I have a device that runs on 115 volts DC. Can I plug it into a 115 volt household outlet?
No - this
would damage the device. Household receptacles operate on anywhere from 110 to 120 volts AC (alternating current). A DC device
requires direct current, such as what is supplied by a battery. It can only be used on a household receptacle if it is connected
through an AC to DC converter first.
I have an electric heater on the same circuit as my plasma TV. Whenever the heater turns on, a white band
scrolls across my TV. What can I do to fix this problem? Would a surge suppressor help?
The lines are probably being caused by
a temporary dip in power when the heater kicks on and surge suppressors can't do anything about voltage drops. The easiest
and cheapest way to solve this problem is by plugging the heater into a receptacle on a different circuit than the TV. If
it still happens, then you might have a problem with loose connections in the panel that is being reflected in the disturbances
on the TV.
Lastly, if plugging the heater into
another circuit is not an option, then you could purchase an uninterruptable power supply (UPS) and plug the TV into that.
This device will eliminate noise and surges and can also supply additional power if there is a voltage drop.
I have two 120 volt circuits combined for my water heater.
The circuit breakers say 30 on them. Is that amps? I am upgrading to a tankless heater that requires two 60 amp circuit breakers.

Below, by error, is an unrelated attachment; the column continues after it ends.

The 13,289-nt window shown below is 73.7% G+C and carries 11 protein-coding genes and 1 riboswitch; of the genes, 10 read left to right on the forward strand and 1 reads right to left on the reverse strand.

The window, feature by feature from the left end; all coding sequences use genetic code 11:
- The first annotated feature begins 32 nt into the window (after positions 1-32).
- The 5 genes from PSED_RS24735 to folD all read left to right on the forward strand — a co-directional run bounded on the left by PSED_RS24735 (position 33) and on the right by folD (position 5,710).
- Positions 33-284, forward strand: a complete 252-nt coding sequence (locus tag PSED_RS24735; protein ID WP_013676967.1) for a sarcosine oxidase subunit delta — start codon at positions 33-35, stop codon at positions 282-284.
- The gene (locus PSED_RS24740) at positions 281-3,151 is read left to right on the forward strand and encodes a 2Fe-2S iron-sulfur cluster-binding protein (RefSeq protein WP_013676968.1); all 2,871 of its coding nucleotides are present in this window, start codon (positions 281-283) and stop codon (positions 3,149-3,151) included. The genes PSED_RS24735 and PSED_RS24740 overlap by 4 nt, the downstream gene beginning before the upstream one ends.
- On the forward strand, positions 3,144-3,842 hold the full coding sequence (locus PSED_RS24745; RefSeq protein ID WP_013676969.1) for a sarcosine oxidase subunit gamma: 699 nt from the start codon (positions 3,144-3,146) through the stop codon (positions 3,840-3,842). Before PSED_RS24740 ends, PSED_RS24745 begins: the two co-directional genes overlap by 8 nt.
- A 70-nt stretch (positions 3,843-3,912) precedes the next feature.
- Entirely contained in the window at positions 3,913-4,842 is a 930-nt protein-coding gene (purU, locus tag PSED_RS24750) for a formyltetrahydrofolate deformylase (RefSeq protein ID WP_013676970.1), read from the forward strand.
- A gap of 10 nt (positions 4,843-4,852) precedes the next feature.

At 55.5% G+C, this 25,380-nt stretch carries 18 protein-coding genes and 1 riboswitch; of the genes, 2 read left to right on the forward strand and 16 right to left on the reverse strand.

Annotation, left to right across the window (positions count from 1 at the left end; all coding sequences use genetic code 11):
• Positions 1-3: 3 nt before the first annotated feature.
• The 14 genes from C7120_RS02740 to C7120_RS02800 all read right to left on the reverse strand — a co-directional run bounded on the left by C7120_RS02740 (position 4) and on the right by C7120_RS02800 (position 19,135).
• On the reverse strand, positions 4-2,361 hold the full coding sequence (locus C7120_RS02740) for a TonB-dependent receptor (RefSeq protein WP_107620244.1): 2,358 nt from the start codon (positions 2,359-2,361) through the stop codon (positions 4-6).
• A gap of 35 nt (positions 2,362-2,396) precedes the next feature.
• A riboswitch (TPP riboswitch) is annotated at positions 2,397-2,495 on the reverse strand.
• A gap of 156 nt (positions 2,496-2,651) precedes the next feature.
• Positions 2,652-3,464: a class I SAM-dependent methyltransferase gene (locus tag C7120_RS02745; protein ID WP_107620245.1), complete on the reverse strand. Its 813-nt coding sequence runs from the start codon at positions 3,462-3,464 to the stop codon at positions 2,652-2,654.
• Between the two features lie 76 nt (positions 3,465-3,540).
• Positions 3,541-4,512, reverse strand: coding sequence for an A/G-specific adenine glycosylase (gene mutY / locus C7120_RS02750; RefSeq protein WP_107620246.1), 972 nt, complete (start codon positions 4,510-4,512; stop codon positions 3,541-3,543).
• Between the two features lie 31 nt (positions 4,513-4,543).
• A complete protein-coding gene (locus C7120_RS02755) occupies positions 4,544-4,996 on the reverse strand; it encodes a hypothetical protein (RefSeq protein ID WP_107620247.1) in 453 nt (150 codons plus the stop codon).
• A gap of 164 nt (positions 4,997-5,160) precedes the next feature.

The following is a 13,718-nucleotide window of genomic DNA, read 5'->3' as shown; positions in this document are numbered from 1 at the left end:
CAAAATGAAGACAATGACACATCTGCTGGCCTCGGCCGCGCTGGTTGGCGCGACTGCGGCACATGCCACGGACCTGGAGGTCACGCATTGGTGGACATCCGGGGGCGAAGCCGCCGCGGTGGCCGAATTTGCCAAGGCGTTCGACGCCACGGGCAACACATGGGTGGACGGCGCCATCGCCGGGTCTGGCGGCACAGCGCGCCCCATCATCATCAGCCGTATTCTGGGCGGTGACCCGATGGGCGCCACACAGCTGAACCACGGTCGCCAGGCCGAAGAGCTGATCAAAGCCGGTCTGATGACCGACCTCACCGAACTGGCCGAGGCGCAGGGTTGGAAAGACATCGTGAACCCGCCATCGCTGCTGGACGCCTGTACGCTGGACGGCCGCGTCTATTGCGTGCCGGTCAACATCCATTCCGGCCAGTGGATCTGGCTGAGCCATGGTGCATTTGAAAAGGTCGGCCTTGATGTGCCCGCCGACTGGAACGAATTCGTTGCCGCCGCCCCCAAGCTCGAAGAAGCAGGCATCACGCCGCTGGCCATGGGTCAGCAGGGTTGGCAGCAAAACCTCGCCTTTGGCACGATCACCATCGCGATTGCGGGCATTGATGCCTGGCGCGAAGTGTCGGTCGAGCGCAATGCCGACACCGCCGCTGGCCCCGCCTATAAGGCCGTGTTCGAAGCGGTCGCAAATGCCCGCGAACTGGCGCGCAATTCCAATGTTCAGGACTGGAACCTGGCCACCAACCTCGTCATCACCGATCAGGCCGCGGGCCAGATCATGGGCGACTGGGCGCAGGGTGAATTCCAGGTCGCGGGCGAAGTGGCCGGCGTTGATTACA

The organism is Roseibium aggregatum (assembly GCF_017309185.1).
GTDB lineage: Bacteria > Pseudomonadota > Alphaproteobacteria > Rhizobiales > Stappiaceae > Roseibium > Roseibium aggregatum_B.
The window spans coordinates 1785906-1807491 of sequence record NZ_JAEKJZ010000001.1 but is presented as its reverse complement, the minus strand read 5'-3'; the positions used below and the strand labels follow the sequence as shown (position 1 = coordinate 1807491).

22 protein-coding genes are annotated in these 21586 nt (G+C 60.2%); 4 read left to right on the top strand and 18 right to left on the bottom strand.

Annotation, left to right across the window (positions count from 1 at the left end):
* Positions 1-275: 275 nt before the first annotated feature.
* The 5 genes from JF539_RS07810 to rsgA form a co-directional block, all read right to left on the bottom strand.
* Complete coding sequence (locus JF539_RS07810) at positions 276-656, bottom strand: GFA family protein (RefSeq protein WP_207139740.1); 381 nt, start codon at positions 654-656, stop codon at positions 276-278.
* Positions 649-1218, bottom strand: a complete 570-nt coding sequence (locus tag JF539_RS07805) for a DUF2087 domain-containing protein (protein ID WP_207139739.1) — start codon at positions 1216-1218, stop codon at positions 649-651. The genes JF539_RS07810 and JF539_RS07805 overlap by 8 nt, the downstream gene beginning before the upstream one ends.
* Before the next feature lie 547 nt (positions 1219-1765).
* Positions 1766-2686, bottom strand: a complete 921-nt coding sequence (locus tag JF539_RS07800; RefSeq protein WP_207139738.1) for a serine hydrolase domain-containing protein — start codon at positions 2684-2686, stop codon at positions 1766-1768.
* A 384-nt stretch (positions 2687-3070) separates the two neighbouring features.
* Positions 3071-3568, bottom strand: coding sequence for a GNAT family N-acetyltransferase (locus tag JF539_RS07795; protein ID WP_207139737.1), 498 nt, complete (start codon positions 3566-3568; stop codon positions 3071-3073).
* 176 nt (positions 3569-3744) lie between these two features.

Can I simply remove the 2 30 amp breakers and replace them with 60 amp breakers or is there more to it?
No - if you do this, you will risk starting a fire.
A new circuit would have
to be run using the appropriately sized conductor to handle the maximum continuous load of the water heater plus 25%.
I bought an electric tankless water heater that requires three 60
amp circuits. I have a 200 amp service in my home. Is this going to use too much amperage?
Amperage is an on-demand value. An appliance will draw only the amount of amps it
needs for operation, and no more. Voltage is a different story. An appliance must be matched to the correct input voltage
or it may be damaged.
the manufacturer’s instructions for the total current (amperage) draw of the device. Just because it has three 60 amp
circuits, it doesn’t necessarily mean that it will draw 180 amps. However, if it did, then you might have occasions
where the main breaker for your house might trip from overload.
I have a 3 wire 220 volt connection to my electric range.
I would like to move the stove to the other side of the kitchen. Is it possible to place a junction box in a cabinet where
the old range was and run a cable from the junction through the toe-kicks under the cabinets to the new range location, where
a new socket would be installed behind the range?
Sure, just be sure to use armored cable to protect the wires from damage since they
won't be concealed in the wall.
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